New hydroelectric plant could come to Tazewell County

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Tazewell County is one of two possible locations for a hydroelectric power plant in the coalfield region of Southwest Virginia.  The plant would be built by Dominion Energy.  The company is looking to create a pumped hydroelectric storage facility and is conducting in-depth studies on locations in Tazewell and Wise Counties.

A preliminary permit was filed with the Federal Energy Regulatory Commission (FERC), for the Tazewell location on Wednesday, Sept. 6, 2017.  That site would be 4,100-acres.  The company already owns 2,600 acres in the area near East River Mountain that was bought in 2009 for another electric generation project.

“The FERC application for the Tazewell site will allow us to proceed with the rigorous environmental, geological, archeological and technical studies, while further assessing the economics of the project,” said Mark D. Mitchell, Dominion Energy’s vice president-Generation Construction. “We expect to make a decision on which site to advance by mid-2018.”

The FERC application allows for detailed “on-the-ground” studies of the property in Tazewell County and additional parcels of land needed for the project, with permission from the current landowners.  The studies will determine if the site is viable to proceed with a FERC license application later in 2018.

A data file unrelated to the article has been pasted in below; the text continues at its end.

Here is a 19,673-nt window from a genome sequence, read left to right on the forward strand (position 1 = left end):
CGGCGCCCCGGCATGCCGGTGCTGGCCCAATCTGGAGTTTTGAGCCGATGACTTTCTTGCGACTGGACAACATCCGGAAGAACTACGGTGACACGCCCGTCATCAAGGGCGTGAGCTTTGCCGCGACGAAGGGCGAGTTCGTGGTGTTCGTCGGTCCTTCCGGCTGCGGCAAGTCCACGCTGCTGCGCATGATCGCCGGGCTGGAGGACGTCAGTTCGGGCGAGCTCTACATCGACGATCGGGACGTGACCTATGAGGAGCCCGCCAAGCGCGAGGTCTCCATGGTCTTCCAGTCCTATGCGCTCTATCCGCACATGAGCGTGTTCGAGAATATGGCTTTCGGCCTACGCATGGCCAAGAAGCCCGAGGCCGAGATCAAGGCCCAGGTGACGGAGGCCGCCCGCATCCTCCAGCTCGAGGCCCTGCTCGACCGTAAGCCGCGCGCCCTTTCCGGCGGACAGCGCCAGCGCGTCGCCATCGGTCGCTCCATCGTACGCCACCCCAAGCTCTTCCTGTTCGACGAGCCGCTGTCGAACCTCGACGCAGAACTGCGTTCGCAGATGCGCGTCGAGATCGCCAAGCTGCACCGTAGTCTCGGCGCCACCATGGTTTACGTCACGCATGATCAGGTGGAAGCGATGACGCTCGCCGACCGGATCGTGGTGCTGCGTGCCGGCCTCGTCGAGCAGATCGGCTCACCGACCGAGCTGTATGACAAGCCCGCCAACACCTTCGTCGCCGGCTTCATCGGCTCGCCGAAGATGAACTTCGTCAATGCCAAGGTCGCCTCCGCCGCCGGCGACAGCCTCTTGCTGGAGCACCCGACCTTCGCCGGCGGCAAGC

According to a release from Dominion Energy, preliminary estimates for a single facility put the cost at $2 billion.  It would also provide millions of dollars in tax revenue for counties in the coalfield region.  The project would also create hundreds of jobs during construction and up to 50 permanent jobs when the facility is completed.

The Tazewell site could support more than one configuration, including different-sized pumped storage facilities.  Its flexibility enables the company to determine the best environmental, technical and economic solution.

Hydroelectric storage, also known as pumped storage, works by storing water in an upper reservoir.  When electricity is needed, water is released to a lower body of water, spinning turbines to produce electricity.  When power demand is low, the water is pumped back to the upper reservoir.  The station is best described as a large-scale rechargeable battery, where power is stored and then released when needed.  The “on-demand” nature of pumped storage makes it an appealing resource, adding diversity to Dominion Energy’s generating fleet.

The other possible location for the plant is in Wise County, Virginia.  It is the abandoned Bullitt mine site near Appalachia, VA.  That will be studied by Virginia Tech.

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